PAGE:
Relieved to finally get inside, we found our group gathered off to the side and we talked about how we needed to change our schedule because we were now so far behind. The guide led us to the treasury which is four connected rooms. The line to get into the first room was very long but if you were willing to bypass the first room you could get into a still long, but not as long line to enter the second room which would allow you to see rooms 2-4. We got into the shorter line and followed the crowd through the treasury. Items are placed in cases around the outside of the room so all we had to do was follow the single line of people moving from one case to the next. Everything on display was beautiful but I am not much into museum displays so this wasn’t going to be a hit with me under any conditions. I’d have much rather walked through palace rooms to see where and how people had actually lived.
We regathered with the group outside without seeing any more of the palace which, for me, was a huge disappointment. We could have skipped this stop entirely and I’d have not felt like we’d missed anything. But, no matter. We were on our way to the next stop and hopefully the day would improve.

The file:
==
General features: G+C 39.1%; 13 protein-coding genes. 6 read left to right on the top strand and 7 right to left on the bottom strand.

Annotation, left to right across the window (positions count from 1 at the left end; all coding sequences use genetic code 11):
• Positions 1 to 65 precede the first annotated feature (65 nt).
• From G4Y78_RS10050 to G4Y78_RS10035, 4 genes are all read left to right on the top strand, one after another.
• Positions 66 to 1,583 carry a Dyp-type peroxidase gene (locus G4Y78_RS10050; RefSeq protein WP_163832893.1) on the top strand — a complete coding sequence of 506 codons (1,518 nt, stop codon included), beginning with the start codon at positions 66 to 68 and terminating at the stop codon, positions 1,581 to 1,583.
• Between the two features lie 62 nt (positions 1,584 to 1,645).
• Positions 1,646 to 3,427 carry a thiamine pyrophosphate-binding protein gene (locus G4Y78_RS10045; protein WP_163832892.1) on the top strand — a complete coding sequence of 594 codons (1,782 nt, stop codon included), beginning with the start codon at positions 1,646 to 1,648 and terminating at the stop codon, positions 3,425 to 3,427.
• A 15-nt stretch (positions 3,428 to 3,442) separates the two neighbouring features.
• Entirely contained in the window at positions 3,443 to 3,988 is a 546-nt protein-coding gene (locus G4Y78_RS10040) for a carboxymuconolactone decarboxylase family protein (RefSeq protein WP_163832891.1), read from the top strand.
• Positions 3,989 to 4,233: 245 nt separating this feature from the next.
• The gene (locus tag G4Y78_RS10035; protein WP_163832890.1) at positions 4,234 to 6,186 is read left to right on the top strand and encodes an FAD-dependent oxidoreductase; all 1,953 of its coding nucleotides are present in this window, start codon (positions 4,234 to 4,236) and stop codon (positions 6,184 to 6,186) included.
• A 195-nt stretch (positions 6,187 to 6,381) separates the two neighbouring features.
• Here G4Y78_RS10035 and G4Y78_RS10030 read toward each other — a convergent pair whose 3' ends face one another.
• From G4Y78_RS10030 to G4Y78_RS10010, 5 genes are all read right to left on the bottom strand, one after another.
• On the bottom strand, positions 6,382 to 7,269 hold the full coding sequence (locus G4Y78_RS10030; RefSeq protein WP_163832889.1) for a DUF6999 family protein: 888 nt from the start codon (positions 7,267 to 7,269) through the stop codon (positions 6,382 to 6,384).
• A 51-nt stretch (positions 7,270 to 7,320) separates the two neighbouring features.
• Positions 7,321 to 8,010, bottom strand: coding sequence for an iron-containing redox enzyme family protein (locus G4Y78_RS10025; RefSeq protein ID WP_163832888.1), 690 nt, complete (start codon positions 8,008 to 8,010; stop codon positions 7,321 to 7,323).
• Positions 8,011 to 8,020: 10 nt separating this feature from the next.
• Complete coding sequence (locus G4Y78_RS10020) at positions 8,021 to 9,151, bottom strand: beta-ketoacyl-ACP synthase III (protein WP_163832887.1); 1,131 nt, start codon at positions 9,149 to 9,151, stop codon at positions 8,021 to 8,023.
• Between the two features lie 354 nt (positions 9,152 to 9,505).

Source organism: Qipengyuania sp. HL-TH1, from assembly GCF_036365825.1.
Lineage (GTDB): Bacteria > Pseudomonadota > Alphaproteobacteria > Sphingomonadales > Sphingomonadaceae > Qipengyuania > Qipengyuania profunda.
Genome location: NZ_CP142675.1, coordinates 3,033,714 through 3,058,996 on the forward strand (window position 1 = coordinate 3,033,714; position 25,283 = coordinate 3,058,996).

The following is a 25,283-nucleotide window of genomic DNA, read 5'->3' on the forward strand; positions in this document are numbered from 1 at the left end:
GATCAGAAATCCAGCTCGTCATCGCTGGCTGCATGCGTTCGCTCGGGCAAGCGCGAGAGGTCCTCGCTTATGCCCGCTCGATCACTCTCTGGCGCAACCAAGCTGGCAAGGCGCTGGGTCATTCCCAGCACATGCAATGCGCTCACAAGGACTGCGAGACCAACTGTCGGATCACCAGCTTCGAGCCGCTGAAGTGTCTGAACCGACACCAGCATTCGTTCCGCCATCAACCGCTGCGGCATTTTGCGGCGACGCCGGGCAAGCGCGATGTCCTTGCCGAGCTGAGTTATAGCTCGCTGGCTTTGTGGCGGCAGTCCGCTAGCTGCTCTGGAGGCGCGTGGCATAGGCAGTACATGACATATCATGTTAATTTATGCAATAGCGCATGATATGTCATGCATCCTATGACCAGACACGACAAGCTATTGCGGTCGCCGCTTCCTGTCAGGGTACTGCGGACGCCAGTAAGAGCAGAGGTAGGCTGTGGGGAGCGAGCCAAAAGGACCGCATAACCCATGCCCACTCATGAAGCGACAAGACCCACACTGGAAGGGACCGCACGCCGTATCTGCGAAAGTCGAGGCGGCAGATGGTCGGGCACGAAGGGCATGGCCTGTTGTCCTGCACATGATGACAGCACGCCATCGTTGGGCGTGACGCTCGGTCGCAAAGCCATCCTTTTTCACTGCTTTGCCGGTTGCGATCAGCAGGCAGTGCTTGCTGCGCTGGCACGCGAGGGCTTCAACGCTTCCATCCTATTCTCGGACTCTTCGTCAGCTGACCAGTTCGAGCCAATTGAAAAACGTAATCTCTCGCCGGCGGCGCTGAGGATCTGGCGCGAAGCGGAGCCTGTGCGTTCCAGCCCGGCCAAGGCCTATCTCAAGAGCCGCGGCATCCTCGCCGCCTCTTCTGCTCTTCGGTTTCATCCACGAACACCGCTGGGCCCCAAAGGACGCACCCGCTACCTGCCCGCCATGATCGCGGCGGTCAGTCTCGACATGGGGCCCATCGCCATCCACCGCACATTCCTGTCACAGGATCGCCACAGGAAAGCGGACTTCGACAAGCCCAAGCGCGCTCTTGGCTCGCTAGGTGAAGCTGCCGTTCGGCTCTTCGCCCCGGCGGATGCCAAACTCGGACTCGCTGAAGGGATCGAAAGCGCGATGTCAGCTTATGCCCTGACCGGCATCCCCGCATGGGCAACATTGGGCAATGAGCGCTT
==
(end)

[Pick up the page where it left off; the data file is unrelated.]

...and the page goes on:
At about 1 p.m. which was probably a 1/2 hour to an hour late, we went to lunch. Lunch was a great sampling of Turkish foods. It was very good and more food than any of us could begin to eat. The appetizer plate alone was enough to fill me up and that was followed by a salad, main course and dessert plate. We sat at large round tables with 8 or 10 people at each one. After our hectic morning, it was nice just to have a chance to sit down!